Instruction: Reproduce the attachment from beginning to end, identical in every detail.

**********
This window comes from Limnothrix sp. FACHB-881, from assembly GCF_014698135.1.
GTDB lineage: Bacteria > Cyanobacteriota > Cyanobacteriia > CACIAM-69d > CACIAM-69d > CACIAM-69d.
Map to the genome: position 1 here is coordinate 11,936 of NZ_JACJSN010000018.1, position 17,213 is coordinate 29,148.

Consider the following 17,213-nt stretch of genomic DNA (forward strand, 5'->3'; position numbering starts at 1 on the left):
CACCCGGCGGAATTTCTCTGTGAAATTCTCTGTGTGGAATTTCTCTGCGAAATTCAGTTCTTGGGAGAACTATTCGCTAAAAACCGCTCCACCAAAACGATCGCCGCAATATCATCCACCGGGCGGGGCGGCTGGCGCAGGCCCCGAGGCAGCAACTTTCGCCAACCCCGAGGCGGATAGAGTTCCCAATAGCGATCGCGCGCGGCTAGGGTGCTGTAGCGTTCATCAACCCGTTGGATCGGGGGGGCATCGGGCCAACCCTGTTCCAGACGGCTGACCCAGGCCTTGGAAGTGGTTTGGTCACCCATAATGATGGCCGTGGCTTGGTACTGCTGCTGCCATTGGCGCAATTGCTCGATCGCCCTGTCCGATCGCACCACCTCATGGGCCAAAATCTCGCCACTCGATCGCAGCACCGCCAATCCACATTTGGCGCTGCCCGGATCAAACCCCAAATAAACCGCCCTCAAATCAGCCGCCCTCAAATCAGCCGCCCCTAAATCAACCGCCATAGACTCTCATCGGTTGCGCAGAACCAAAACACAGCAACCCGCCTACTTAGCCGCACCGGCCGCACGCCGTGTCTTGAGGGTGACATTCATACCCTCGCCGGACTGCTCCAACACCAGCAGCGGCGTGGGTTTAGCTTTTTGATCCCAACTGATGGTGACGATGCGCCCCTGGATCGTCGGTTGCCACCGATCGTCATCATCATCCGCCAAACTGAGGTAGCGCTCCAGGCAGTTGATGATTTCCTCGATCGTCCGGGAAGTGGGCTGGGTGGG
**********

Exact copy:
This window comes from Limnothrix sp. FACHB-881, from assembly GCF_014698135.1.
GTDB lineage: Bacteria > Cyanobacteriota > Cyanobacteriia > CACIAM-69d > CACIAM-69d > CACIAM-69d.
Map to the genome: position 1 here is coordinate 11,936 of NZ_JACJSN010000018.1, position 17,213 is coordinate 29,148.

Consider the following 17,213-nt stretch of genomic DNA (forward strand, 5'->3'; position numbering starts at 1 on the left):
CACCCGGCGGAATTTCTCTGTGAAATTCTCTGTGTGGAATTTCTCTGCGAAATTCAGTTCTTGGGAGAACTATTCGCTAAAAACCGCTCCACCAAAACGATCGCCGCAATATCATCCACCGGGCGGGGCGGCTGGCGCAGGCCCCGAGGCAGCAACTTTCGCCAACCCCGAGGCGGATAGAGTTCCCAATAGCGATCGCGCGCGGCTAGGGTGCTGTAGCGTTCATCAACCCGTTGGATCGGGGGGGCATCGGGCCAACCCTGTTCCAGACGGCTGACCCAGGCCTTGGAAGTGGTTTGGTCACCCATAATGATGGCCGTGGCTTGGTACTGCTGCTGCCATTGGCGCAATTGCTCGATCGCCCTGTCCGATCGCACCACCTCATGGGCCAAAATCTCGCCACTCGATCGCAGCACCGCCAATCCACATTTGGCGCTGCCCGGATCAAACCCCAAATAAACCGCCCTCAAATCAGCCGCCCTCAAATCAGCCGCCCCTAAATCAACCGCCATAGACTCTCATCGGTTGCGCAGAACCAAAACACAGCAACCCGCCTACTTAGCCGCACCGGCCGCACGCCGTGTCTTGAGGGTGACATTCATACCCTCGCCGGACTGCTCCAACACCAGCAGCGGCGTGGGTTTAGCTTTTTGATCCCAACTGATGGTGACGATGCGCCCCTGGATCGTCGGTTGCCACCGATCGTCATCATCATCCGCCAAACTGAGGTAGCGCTCCAGGCAGTTGATGATTTCCTCGATCGTCCGGGAAGTGGGCTGGGTGGG